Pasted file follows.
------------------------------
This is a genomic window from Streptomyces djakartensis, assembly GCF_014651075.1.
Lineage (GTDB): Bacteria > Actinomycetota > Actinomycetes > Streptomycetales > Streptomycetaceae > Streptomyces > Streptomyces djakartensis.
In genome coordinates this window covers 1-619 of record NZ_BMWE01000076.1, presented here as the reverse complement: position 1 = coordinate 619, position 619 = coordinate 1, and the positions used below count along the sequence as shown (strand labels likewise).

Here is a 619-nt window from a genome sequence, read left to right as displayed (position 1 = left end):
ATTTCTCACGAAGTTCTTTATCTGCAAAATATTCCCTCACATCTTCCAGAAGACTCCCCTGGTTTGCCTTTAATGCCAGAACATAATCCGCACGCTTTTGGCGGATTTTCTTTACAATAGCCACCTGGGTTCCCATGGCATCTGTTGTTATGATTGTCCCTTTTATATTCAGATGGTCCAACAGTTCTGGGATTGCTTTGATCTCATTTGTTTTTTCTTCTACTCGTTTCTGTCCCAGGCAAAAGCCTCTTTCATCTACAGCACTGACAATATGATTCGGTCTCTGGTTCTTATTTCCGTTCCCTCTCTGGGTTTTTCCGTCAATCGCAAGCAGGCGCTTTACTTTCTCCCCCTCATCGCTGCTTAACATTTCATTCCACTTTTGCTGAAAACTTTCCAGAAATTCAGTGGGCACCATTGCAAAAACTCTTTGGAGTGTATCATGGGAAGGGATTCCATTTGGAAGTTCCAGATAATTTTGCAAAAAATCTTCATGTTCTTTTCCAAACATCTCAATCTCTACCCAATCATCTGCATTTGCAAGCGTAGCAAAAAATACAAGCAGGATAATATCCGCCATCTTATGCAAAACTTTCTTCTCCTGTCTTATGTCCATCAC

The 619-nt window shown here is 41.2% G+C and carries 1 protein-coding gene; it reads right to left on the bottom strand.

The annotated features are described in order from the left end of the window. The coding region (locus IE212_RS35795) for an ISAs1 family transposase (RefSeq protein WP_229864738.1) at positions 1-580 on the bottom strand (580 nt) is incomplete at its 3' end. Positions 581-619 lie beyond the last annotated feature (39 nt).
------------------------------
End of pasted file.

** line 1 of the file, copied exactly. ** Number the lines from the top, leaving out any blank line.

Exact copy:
This is a genomic window from Streptomyces djakartensis, assembly GCF_014651075.1.